ARLINGTON, VA.�Now that hurricane season has arrived, military families near the Gulf Coast or the Eastern Seaboard should assess how vulnerable they are, and review their emergency plans to ensure they weather the season safely.

There are resources around the Web that can help families prepare for worst-case scenarios. Ready Army, Ready America, and the National Oceanic and Atmospheric Administration, or NOAA, all have resources available at their websites that can help military families make emergency plans, protect their property from damage, and build "bug-out bags" in case mother nature takes aim at their homes.

Hurricanes can destroy a family home, and even take out an entire city, or region. Families should plan for emergencies and have their own emergency supplies ready for a sustained loss of support from outside agencies. Families cannot count on immediate support from local authorities if a hurricane cripples an entire area. Hurricane Katrina is an example of how one storm can overwhelm the support system families might think they can rely on for assistance.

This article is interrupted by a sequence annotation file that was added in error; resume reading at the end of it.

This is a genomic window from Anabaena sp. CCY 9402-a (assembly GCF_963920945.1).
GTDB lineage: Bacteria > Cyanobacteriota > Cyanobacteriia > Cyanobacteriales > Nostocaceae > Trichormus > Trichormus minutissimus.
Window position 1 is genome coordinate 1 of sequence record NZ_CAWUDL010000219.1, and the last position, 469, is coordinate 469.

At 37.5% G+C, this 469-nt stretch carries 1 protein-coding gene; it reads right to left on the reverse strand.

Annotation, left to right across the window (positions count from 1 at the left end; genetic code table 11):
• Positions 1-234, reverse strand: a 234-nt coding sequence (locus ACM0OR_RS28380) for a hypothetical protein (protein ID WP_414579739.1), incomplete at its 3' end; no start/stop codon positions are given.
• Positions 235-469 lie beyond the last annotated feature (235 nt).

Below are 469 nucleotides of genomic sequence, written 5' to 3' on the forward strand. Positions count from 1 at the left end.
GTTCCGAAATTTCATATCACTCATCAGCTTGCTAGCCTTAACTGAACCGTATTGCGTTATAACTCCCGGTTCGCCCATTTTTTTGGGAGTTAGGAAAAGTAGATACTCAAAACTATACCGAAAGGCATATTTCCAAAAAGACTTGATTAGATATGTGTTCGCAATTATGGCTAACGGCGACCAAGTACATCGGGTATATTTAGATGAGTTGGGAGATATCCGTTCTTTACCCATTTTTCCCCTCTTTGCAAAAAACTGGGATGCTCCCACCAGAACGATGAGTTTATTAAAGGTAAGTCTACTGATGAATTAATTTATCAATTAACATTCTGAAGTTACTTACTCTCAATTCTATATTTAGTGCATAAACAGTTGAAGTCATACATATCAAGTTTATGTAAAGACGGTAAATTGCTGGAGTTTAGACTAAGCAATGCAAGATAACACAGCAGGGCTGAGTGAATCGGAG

Hurricane Katrina, which came ashore Aug. 28, 2005, as a Category 3 hurricane, was the most destructive storm in terms of economic losses, according to the NOAA. Its 125 mph winds and storm surge overwhelmed the city of New Orleans, and much of the surrounding area. It cost an estimated $125 billion in damage.

Military families can hope that they are not affected by a hurricane this season, but they should also prepare for the worst-case-scenario.

HAVE A PLAN


Families should have and emergency plan. All family members should know what to do in case of an emergency. Ready Army suggests families discuss issues such as where children will go if they are in school at the time of an emergency. While phone lines and cell phones may not work, text messaging sometimes works even if cell phone lines are overwhelmed with calls.